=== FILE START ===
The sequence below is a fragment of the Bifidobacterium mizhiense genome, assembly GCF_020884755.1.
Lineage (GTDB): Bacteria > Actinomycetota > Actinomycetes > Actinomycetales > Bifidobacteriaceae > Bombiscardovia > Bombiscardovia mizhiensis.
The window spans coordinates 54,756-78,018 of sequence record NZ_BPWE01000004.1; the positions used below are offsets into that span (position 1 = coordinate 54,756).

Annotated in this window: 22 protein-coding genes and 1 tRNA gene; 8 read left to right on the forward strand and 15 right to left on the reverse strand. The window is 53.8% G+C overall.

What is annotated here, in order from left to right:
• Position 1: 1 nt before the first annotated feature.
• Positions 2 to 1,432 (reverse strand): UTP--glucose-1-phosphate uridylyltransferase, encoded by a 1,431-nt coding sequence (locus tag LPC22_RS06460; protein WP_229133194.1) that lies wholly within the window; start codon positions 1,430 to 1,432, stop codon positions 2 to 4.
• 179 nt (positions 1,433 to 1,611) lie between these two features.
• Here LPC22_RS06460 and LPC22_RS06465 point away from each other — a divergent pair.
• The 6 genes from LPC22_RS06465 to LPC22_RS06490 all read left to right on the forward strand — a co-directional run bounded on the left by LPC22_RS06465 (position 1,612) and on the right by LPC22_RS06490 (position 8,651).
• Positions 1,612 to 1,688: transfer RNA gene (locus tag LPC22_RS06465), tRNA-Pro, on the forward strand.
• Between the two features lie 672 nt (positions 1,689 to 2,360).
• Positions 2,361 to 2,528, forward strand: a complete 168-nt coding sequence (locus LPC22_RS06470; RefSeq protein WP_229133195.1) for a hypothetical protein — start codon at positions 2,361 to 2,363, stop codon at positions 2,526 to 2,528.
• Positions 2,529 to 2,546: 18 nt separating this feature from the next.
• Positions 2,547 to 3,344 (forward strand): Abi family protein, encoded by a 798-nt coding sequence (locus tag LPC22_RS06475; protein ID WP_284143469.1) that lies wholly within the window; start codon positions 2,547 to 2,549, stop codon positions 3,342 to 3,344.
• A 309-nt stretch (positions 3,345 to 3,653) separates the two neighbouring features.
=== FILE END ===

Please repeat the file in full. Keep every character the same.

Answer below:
The sequence below is a fragment of the Bifidobacterium mizhiense genome, assembly GCF_020884755.1.
Lineage (GTDB): Bacteria > Actinomycetota > Actinomycetes > Actinomycetales > Bifidobacteriaceae > Bombiscardovia > Bombiscardovia mizhiensis.
The window spans coordinates 54,756-78,018 of sequence record NZ_BPWE01000004.1; the positions used below are offsets into that span (position 1 = coordinate 54,756).

Annotated in this window: 22 protein-coding genes and 1 tRNA gene; 8 read left to right on the forward strand and 15 right to left on the reverse strand. The window is 53.8% G+C overall.

What is annotated here, in order from left to right:
• Position 1: 1 nt before the first annotated feature.
• Positions 2 to 1,432 (reverse strand): UTP--glucose-1-phosphate uridylyltransferase, encoded by a 1,431-nt coding sequence (locus tag LPC22_RS06460; protein WP_229133194.1) that lies wholly within the window; start codon positions 1,430 to 1,432, stop codon positions 2 to 4.
• 179 nt (positions 1,433 to 1,611) lie between these two features.
• Here LPC22_RS06460 and LPC22_RS06465 point away from each other — a divergent pair.
• The 6 genes from LPC22_RS06465 to LPC22_RS06490 all read left to right on the forward strand — a co-directional run bounded on the left by LPC22_RS06465 (position 1,612) and on the right by LPC22_RS06490 (position 8,651).
• Positions 1,612 to 1,688: transfer RNA gene (locus tag LPC22_RS06465), tRNA-Pro, on the forward strand.
• Between the two features lie 672 nt (positions 1,689 to 2,360).
• Positions 2,361 to 2,528, forward strand: a complete 168-nt coding sequence (locus LPC22_RS06470; RefSeq protein WP_229133195.1) for a hypothetical protein — start codon at positions 2,361 to 2,363, stop codon at positions 2,526 to 2,528.
• Positions 2,529 to 2,546: 18 nt separating this feature from the next.
• Positions 2,547 to 3,344 (forward strand): Abi family protein, encoded by a 798-nt coding sequence (locus tag LPC22_RS06475; protein ID WP_284143469.1) that lies wholly within the window; start codon positions 2,547 to 2,549, stop codon positions 3,342 to 3,344.
• A 309-nt stretch (positions 3,345 to 3,653) separates the two neighbouring features.